In 2014, Vogelstein and his colleagues looked at the liquid biopsies of 846 patients with different kinds of cancers, including pancreatic. The tests confirmed the presence of cancer in 80 percent of the patients with advanced disease, and 47 percent of the patients with localized tumors. With funding from the Lustgarten Foundation, Vogelstein and his team are now studying pancreatic cancer patients at various stages of the disease. So far, he says, “we’ve found that somewhere between 40 to 60 percent of localized pancreatic cancers are detectable with liquid biopsies. Obviously we’d like it to be 100 percent, but 40 is better than zero.”
Critics of this burgeoning area of research warn that early screenings for other cancers such as breast and prostate have been associated with overdiagnosis and overtreatment. With regards to prostate, in particular, which tends to be slower-moving and less aggressive, early treatment is often not recommended.
Other questions raised: What if a patient tests positive for a mutation associated with several types of cancer? How would a doctor deliver that news without inspiring potentially unnecessary fear and anxiety?
But the clinic-worthy liquid biopsy of the future will be so finely honed, Dr. Vogelstein says, it will be practically infallible. “We’re looking for something exquisitely specific, so that if we find it, we know that the patient unequivocally has cancer in the body.”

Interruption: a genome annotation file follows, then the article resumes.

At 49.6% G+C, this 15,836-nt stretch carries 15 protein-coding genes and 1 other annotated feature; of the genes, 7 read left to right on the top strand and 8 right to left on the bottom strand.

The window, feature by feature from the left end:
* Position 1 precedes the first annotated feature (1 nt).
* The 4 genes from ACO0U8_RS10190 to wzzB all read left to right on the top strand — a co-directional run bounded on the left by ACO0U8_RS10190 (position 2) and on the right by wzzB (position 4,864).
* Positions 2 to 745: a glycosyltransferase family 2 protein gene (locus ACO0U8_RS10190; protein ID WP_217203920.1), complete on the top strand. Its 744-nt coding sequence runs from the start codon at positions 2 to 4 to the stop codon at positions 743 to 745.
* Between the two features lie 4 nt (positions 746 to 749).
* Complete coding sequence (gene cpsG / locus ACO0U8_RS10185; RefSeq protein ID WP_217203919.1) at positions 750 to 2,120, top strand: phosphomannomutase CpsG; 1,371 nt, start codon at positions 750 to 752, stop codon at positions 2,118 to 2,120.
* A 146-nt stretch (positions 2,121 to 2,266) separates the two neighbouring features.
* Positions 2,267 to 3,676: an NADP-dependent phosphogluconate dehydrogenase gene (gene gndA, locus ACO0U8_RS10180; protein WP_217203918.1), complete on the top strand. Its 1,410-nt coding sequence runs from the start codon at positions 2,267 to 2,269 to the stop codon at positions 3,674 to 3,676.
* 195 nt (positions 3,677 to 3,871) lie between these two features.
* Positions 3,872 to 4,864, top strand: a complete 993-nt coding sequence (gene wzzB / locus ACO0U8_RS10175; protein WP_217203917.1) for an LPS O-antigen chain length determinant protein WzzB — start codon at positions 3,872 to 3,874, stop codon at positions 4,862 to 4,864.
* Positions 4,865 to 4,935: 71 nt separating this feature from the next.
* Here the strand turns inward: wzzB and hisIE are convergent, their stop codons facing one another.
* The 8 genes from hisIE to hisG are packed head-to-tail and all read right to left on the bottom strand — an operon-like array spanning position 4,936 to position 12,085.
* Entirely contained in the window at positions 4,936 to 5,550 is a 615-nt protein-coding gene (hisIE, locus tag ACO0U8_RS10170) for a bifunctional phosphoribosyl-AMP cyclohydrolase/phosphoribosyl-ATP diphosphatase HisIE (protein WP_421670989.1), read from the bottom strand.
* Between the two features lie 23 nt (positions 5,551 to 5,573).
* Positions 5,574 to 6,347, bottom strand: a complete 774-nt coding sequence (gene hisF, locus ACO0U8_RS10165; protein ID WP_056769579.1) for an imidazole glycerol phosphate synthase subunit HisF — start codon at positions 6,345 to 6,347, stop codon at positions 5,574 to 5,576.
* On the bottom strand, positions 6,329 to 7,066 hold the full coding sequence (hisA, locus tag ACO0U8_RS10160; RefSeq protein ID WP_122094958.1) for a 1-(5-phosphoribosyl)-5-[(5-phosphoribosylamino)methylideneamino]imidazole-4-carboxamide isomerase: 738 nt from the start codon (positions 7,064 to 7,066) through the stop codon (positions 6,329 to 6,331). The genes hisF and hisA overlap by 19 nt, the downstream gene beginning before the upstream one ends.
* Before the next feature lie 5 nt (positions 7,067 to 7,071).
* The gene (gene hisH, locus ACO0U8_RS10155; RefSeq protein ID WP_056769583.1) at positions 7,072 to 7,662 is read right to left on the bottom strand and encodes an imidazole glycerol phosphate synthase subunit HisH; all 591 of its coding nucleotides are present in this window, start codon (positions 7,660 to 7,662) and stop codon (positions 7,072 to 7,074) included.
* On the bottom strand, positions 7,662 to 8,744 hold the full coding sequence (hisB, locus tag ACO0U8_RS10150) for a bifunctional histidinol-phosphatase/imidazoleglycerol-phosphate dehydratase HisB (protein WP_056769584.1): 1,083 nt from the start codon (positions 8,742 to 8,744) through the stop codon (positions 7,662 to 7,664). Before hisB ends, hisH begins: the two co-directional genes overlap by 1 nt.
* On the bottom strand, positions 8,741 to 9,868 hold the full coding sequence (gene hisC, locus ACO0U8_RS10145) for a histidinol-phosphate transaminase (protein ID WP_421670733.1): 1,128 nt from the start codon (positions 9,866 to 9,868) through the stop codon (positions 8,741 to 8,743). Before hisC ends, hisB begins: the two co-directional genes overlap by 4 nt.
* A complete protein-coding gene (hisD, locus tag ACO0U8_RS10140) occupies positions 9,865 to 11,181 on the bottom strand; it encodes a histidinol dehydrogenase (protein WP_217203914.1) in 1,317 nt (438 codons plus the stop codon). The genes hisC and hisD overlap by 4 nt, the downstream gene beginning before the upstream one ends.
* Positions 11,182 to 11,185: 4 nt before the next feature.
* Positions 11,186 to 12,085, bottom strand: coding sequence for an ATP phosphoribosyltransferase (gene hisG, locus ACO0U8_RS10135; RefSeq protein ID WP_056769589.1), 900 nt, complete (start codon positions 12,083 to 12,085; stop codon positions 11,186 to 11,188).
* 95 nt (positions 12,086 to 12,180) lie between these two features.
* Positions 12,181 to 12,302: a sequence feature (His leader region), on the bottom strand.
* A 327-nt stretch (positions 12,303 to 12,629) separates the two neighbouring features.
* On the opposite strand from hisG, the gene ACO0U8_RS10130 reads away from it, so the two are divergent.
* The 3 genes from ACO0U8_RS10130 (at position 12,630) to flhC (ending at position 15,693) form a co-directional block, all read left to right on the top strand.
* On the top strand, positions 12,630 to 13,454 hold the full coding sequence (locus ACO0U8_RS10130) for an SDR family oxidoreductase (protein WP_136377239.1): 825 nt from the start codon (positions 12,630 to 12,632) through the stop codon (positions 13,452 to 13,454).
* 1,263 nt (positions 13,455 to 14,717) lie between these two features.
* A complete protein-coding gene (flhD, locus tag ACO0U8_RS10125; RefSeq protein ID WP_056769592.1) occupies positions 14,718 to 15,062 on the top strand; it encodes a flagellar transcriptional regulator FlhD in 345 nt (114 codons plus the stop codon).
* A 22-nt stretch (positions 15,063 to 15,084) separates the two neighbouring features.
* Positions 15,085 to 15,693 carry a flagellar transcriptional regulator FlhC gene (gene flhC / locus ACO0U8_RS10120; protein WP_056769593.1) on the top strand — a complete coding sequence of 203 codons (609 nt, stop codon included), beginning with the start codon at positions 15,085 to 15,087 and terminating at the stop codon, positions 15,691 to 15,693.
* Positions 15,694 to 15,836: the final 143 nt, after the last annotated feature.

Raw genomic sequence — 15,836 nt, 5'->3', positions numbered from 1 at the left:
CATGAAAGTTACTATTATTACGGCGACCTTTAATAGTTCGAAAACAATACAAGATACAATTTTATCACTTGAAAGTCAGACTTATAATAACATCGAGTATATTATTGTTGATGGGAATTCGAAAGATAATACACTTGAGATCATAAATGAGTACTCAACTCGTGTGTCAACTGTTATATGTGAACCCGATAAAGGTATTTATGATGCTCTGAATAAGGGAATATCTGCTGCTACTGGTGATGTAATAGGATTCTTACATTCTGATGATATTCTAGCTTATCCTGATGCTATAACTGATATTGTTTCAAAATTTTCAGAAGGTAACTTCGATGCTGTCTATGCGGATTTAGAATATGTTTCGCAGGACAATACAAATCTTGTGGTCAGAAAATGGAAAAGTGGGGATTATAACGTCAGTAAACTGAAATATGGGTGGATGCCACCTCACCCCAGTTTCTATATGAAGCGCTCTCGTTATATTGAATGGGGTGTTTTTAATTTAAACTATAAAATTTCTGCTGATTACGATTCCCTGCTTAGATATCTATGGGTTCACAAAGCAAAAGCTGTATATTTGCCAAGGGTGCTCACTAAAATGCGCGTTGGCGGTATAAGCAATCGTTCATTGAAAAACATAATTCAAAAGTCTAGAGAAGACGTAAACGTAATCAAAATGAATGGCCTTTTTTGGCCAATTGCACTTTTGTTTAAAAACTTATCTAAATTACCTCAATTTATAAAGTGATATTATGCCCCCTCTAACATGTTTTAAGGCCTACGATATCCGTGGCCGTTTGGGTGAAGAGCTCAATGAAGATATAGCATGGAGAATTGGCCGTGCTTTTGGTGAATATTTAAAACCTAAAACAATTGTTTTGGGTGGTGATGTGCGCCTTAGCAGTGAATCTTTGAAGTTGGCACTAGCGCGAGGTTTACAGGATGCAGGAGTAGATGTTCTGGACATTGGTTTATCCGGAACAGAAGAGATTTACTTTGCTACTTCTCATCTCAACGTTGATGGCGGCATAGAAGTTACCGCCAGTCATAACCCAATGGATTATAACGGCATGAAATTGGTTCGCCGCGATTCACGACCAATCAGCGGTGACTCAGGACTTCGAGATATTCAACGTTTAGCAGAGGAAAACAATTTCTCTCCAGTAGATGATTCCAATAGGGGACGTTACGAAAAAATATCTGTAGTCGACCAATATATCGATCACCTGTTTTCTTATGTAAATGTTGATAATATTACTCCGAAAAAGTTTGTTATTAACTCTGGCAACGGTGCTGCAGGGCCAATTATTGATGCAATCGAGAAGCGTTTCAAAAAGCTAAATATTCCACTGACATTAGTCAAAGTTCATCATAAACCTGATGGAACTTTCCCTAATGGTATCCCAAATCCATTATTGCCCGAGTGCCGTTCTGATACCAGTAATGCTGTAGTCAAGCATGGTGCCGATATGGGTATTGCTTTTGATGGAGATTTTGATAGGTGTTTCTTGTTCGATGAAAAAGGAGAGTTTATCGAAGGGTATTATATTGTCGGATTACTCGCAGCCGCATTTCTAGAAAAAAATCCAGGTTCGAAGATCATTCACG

“Pancreatic cancers are particularly suitable for this kind of approach,” he adds, “because the number of mutations you’re looking for is small.” About 90 percent of pancreatic cancers carry mutations of the KRAS gene. (Other cancers, such as lung and colon, are associated with KRAS mutations as well, but more often than not arise in tandem with other gene mutations. For example, when found together, KRAS and EGFR mutations signal lung cancer, not pancreatic. “You never find mutated EGFR with pancreatic cancer,” explains Dr. Vogelstein.)
In addition, pancreatic cancer KRAS mutations occur on a few, localized points in the gene itself. So researchers know precisely what they’re looking for.
For pancreatic cancer—now the third leading cause of cancer death in this country, despite how rarely it occurs compared with other malignancies—early intervention is, undeniably, critical. Liquid biopsies could change the game for existing patients and those at risk for developing the disease. “We know now that in advanced pancreatic cancers, the vast majority can be detected through this liquid biopsy approach,” Vogelstein notes.
But the bigger breakthrough will be finding a way to confirm pancreatic cancer early on, in its nascent stages. “Screening,” says Vogelstein, “is the holy grail.”
Bringing a Test To Market
In the last several months, based on research from Vogelstein and others, pharmaceutical companies have announced their intent to develop liquid biopsies for clinical use. “I’ve been pleased and delighted to see some large companies getting interested in this,” Vogelstein says. “They see the value. Once you see industry get into something, you can be much more certain that it’s going to make its way to the clinic.”
For pancreatic cancer patients, a viable test would arrive not a moment too soon.
“So much research now is directed at finding therapies, but prevention can reduce deaths, too,” says Vogelstein. “We want to catch these cancers earlier to make treatment more effective.”